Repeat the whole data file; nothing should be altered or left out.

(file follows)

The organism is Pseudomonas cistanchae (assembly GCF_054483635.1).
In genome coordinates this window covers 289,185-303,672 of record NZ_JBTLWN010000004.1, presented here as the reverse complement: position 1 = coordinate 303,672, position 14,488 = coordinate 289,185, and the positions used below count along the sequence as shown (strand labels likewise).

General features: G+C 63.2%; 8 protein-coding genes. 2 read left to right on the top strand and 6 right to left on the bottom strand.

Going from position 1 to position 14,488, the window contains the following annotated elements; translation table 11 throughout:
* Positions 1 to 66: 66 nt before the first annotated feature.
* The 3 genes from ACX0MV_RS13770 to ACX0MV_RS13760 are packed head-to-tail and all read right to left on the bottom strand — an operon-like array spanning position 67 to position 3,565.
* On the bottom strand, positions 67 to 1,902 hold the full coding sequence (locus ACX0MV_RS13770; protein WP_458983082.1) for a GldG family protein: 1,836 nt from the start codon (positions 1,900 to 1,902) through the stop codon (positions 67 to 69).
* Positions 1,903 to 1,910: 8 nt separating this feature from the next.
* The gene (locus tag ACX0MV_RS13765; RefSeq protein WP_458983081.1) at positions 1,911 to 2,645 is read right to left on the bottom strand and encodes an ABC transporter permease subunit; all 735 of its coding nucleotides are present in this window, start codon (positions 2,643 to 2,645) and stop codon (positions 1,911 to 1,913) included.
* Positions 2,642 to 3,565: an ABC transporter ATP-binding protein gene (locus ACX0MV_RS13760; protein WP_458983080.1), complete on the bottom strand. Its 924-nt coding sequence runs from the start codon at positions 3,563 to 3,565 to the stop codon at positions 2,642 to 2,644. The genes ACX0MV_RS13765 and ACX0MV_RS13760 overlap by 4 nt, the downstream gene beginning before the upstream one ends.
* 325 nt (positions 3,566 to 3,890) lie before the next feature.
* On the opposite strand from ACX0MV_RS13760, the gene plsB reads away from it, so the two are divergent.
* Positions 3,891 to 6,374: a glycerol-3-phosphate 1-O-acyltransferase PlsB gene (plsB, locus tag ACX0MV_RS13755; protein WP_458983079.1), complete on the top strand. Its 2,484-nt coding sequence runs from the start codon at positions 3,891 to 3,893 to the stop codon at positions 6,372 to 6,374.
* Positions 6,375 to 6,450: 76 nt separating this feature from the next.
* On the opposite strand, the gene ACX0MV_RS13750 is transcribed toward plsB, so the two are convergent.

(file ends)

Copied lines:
The organism is Pseudomonas cistanchae (assembly GCF_054483635.1).
In genome coordinates this window covers 289,185-303,672 of record NZ_JBTLWN010000004.1, presented here as the reverse complement: position 1 = coordinate 303,672, position 14,488 = coordinate 289,185, and the positions used below count along the sequence as shown (strand labels likewise).

General features: G+C 63.2%; 8 protein-coding genes. 2 read left to right on the top strand and 6 right to left on the bottom strand.

Going from position 1 to position 14,488, the window contains the following annotated elements; translation table 11 throughout:
* Positions 1 to 66: 66 nt before the first annotated feature.
* The 3 genes from ACX0MV_RS13770 to ACX0MV_RS13760 are packed head-to-tail and all read right to left on the bottom strand — an operon-like array spanning position 67 to position 3,565.
* On the bottom strand, positions 67 to 1,902 hold the full coding sequence (locus ACX0MV_RS13770; protein WP_458983082.1) for a GldG family protein: 1,836 nt from the start codon (positions 1,900 to 1,902) through the stop codon (positions 67 to 69).
* Positions 1,903 to 1,910: 8 nt separating this feature from the next.
* The gene (locus tag ACX0MV_RS13765; RefSeq protein WP_458983081.1) at positions 1,911 to 2,645 is read right to left on the bottom strand and encodes an ABC transporter permease subunit; all 735 of its coding nucleotides are present in this window, start codon (positions 2,643 to 2,645) and stop codon (positions 1,911 to 1,913) included.
* Positions 2,642 to 3,565: an ABC transporter ATP-binding protein gene (locus ACX0MV_RS13760; protein WP_458983080.1), complete on the bottom strand. Its 924-nt coding sequence runs from the start codon at positions 3,563 to 3,565 to the stop codon at positions 2,642 to 2,644. The genes ACX0MV_RS13765 and ACX0MV_RS13760 overlap by 4 nt, the downstream gene beginning before the upstream one ends.
* 325 nt (positions 3,566 to 3,890) lie before the next feature.
* On the opposite strand from ACX0MV_RS13760, the gene plsB reads away from it, so the two are divergent.
* Positions 3,891 to 6,374: a glycerol-3-phosphate 1-O-acyltransferase PlsB gene (plsB, locus tag ACX0MV_RS13755; protein WP_458983079.1), complete on the top strand. Its 2,484-nt coding sequence runs from the start codon at positions 3,891 to 3,893 to the stop codon at positions 6,372 to 6,374.
* Positions 6,375 to 6,450: 76 nt separating this feature from the next.
* On the opposite strand, the gene ACX0MV_RS13750 is transcribed toward plsB, so the two are convergent.